LEA WALLACE, Oct. 9, 1916 – Nov. 20, 2012. The Puppetry Community has lost a grand and gracious lady, Lea Wallace — a force for Puppetry as a Theater Art. Born the middle child of a family of eight children in New York City, Lea, at age thirteen was awarded a modern dance scholarship to the School of Industrial Arts in NYC. In her teens, Lea danced with major US companies: Humphrey Weidman, Helen Tamiris and José Limon. By age sixteen, Lea was dancing in the chorus of a Broadway show that starred beloved comedian, Ed Wynn.
From age four, when Lea was taken to a puppet performance by the Modicots in NYC, Lea was fascinated by Puppet Theater and its possibilities. Years later, she would combine her dance skills with Puppetry, to great acclaim.
Lea toured extensively with her first husband, Alfred Wallace; later, with her younger sister, Gia. As a solo artist, Lea created her signature Apron Stage, which, when lifted up and held in place by a cord around her neck, formed a unique puppet stage on which her beautifully-crafted hand puppets danced. Lea became a featured artist, playing the worldwide nightclub circuit, and was a guest on major TV shows.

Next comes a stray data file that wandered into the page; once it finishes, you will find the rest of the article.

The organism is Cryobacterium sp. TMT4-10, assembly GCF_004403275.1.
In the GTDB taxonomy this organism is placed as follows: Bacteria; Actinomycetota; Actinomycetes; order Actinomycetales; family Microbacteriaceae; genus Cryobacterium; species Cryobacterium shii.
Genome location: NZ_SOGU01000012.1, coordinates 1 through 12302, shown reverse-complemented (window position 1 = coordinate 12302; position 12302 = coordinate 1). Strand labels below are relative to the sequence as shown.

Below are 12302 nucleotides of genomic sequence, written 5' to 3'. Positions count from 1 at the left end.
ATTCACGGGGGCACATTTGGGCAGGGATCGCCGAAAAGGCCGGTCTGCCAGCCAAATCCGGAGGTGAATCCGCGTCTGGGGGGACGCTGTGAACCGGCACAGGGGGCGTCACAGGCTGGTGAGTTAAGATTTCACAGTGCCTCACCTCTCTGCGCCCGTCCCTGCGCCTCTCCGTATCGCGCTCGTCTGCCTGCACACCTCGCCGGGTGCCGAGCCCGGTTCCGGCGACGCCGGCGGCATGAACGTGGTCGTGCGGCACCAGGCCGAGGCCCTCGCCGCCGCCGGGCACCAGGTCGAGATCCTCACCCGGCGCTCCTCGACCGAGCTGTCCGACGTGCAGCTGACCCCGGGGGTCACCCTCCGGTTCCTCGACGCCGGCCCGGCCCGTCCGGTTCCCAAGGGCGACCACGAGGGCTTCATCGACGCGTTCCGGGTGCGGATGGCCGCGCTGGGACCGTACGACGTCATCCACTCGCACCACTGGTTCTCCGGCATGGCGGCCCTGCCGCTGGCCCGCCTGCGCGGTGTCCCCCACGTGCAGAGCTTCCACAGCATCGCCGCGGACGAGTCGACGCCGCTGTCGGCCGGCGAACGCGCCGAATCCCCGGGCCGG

In 1949 Lea and Gia opened the Village Dance and Puppet Center in NYC, where they combined the arts of dance and Puppetry to create a unique art form. In the nineteen-fifties they joined two USO tours to Hawaii, Wake Island, Japan and Korea. In 1960 Lea set up a showcase for puppeteers at the Greenwich Mews Theater in NYC. In 1962, Lea formed a committee that ultimately led to the creation of The Puppetry Guild of Greater New York. (Others were there from the beginning, but the credit for the Guild’s founding belongs to Lea.)
Experimental Puppetry was always a keen interest of Lea’s. She was a tireless promoter of new and abstract ideas, images and materials in Puppetry, giving lecture-demonstrations at PofA festivals, schools and clubs. Lea was also an Educator, having graduated from Brooklyn College and receiving a Master of Arts in Speech and Theater Education from Hunter College. Lea also taught Puppetry to inner-city school children, whose lives were greatly enriched by the experience.
From 1980 to 1990, Lea ran the Gramercy Puppet Theater, housed in the Moravian Church building in Gramercy Park, performing numerous seasons there. In the summer of 1996 Lea moved to Los Angeles and was active in the local Guild, teaching a workshop on puppets and dance that was very well received.
After moving back east, Lea attended many NYC performances, and was always an engaging and vital presence at Puppetry Guild meetings in NYC.
Lea Wallace was a stylish, attractive personage, who will be greatly missed by all who were privileged to know her.
— Peter Lewis, (PGOGNY). Special thanks to Judy Barry Brown, Bob Brown Puppets, and Greg Williams, The Puppet Studio, for the liberal use of quotes from their splendid articles of 1983 and 1997.